Breast Cancer Research and Treatment

, Volume 45, Issue 1, pp 55-62

First online:

Gamma-glutamyl transpeptidase immunoreactivity in benign and malignant breast tissue

  • Janet R. DurhamAffiliated withDepartment of Pathology, University of Virginia Health Sciences Center
  • , Henry F. FriersonJrAffiliated withDepartment of Pathology, University of Virginia Health Sciences Center
  • , Marie H. HaniganAffiliated withDepartments of Cell Biology and Obstetrics and Gynecology, University of Virginia Health Sciences Center

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GGT 129, a polyclonal antibody directed against gamma-glutamyltranspeptidase (GGT), was used to study GGT expression in formalin-fixedparaffin-embedded tissues from normal breast, 24 benign lesions, 27 in situcarcinomas or atypical hyperplasias, and 79 infiltrating mammary carcinomas.Epithelium of the ducts and ductules in normal breast tissue showedimmunoreactivity along the apical surface. There was a strong correlation (P< 0.01) between the histologic classification of the tissue and GGTexpression. All of the benign breast lesions stained positive for GGT. Amongin situ carcinomas and atypical hyperplasias, 5/27 (19%) werenegative for GGT while 22/27 were immunopositive. Infiltrating carcinomasshowed the greatest deviation from normal tissue with 23/79 (29%)negative for GGT. GGT expression in benign and malignant breast tissue wasnot correlated with the age of the patient, suggesting that menopausalstatus does not influence expression of GGT. Correlation of GGTimmunoreactivity with tubule formation, nuclear pleomorphism, mitoses,grade, size of tumor, lymph node status, and ER/PR status was performed for69 cases of infiltrating ductal adenocarcinoma. There were no statisticallysignificant relationships between the level of GGT immunoreactivity and anyof the parameters. The loss of GGT in some of the cases is evidence thatthis enzyme is not required for mammary tumor development or maintenance.However, as GGT is a component of the pathways that metabolize glutathioneand glutathione-conjugates, the difference in levels of the enzyme ininvasive breast cancers may be one explanation for the variation inchemotherapy response that has been observed in patients treated foradvanced mammary cancer.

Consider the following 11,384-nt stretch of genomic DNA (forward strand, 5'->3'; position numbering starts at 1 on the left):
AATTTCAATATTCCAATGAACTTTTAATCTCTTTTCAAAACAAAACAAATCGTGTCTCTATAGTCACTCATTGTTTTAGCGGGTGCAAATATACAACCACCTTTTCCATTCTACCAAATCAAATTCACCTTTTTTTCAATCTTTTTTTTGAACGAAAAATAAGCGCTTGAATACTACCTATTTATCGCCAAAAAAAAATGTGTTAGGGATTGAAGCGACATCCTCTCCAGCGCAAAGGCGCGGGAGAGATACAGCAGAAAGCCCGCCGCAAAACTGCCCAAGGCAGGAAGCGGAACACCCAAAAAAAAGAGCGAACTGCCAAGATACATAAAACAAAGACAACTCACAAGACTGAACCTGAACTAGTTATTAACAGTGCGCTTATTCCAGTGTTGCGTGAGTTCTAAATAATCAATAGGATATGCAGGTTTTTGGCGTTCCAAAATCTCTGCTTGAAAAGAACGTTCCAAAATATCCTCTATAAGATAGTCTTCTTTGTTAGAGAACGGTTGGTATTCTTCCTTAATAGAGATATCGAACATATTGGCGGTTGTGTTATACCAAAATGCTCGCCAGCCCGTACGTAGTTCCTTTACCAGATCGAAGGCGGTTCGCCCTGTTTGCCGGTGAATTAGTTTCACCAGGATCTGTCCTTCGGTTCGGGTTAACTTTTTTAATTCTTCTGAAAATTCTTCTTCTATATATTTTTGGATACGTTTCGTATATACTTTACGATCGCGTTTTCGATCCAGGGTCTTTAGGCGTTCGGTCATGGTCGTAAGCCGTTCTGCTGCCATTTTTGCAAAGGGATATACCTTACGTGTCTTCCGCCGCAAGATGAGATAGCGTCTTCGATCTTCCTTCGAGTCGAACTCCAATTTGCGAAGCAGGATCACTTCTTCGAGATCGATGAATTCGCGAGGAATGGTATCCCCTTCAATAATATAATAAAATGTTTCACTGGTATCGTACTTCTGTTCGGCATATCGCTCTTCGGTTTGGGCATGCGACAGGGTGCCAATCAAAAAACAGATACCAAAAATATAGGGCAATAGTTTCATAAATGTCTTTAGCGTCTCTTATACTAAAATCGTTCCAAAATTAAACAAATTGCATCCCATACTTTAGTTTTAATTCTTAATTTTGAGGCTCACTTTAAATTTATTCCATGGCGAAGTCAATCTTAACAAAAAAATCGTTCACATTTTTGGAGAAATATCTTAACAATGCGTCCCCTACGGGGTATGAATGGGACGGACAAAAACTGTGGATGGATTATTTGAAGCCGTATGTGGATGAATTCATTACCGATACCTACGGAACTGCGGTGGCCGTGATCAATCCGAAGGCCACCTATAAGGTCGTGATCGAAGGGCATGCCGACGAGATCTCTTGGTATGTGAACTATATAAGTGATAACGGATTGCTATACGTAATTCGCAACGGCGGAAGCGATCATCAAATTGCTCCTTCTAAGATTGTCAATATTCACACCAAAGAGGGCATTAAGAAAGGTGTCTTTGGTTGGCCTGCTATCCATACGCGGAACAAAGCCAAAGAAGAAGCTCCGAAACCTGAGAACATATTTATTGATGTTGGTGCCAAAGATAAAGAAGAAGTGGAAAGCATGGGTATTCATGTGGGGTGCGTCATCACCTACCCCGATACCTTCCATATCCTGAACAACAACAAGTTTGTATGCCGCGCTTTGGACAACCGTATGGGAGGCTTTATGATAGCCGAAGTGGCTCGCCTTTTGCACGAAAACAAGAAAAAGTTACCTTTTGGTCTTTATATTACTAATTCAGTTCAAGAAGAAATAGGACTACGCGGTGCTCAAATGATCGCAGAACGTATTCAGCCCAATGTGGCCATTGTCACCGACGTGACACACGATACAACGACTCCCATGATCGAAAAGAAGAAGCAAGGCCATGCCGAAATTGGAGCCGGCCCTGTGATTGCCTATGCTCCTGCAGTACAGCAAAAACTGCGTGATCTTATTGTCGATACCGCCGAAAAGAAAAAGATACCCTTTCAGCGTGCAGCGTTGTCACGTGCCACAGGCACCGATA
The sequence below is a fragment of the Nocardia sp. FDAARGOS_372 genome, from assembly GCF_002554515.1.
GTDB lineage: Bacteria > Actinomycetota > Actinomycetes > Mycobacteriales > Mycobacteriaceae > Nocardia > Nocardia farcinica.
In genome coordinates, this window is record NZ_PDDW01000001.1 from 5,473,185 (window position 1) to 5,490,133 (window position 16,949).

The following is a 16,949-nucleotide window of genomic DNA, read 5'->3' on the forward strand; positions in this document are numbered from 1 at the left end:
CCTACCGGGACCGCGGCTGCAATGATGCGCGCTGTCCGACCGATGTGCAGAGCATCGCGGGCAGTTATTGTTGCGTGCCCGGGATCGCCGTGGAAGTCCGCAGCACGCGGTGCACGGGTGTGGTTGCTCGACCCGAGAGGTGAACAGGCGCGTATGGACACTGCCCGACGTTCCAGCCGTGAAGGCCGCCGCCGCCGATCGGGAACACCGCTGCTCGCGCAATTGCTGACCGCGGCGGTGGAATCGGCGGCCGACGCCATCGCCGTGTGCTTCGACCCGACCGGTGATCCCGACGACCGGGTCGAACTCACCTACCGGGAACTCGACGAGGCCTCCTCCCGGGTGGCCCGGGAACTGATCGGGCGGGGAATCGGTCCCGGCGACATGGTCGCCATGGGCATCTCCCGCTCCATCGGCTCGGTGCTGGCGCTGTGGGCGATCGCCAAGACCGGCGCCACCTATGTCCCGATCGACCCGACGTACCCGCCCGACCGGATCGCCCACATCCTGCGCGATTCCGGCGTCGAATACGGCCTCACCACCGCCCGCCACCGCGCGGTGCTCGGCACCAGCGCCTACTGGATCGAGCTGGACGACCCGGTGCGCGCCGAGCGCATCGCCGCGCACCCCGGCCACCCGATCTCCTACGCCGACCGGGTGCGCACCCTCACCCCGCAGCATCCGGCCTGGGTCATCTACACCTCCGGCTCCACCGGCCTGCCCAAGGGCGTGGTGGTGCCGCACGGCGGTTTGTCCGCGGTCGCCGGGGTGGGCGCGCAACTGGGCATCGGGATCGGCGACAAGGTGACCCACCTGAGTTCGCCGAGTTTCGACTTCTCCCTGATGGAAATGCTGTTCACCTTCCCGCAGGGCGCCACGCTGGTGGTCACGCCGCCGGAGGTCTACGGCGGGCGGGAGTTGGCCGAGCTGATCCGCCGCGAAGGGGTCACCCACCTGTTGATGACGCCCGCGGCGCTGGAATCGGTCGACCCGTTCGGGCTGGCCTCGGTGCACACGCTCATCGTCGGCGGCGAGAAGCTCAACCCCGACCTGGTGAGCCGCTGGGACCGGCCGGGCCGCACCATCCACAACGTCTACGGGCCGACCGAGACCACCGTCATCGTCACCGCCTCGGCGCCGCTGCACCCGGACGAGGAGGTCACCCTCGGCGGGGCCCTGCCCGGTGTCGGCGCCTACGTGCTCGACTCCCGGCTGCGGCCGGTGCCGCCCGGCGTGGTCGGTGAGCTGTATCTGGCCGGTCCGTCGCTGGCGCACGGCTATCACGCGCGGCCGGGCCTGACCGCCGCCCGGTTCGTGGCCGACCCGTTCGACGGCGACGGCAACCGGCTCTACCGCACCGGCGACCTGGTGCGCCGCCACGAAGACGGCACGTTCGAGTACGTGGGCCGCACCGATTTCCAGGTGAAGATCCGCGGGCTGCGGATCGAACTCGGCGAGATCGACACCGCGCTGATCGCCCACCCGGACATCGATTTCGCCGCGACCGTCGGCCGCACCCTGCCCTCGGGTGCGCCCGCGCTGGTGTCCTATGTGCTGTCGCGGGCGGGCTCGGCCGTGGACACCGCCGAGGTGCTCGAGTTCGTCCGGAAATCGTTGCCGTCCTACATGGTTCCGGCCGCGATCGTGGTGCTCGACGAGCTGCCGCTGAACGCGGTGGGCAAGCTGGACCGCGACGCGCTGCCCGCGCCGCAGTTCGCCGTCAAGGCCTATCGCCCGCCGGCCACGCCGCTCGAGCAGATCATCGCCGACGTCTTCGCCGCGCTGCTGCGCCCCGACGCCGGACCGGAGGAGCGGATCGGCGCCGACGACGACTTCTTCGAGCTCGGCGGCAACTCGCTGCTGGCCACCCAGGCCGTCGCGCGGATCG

breast cancer gamma-glutamyl transpeptidase glutathione immunohistochemistry mammary carcinoma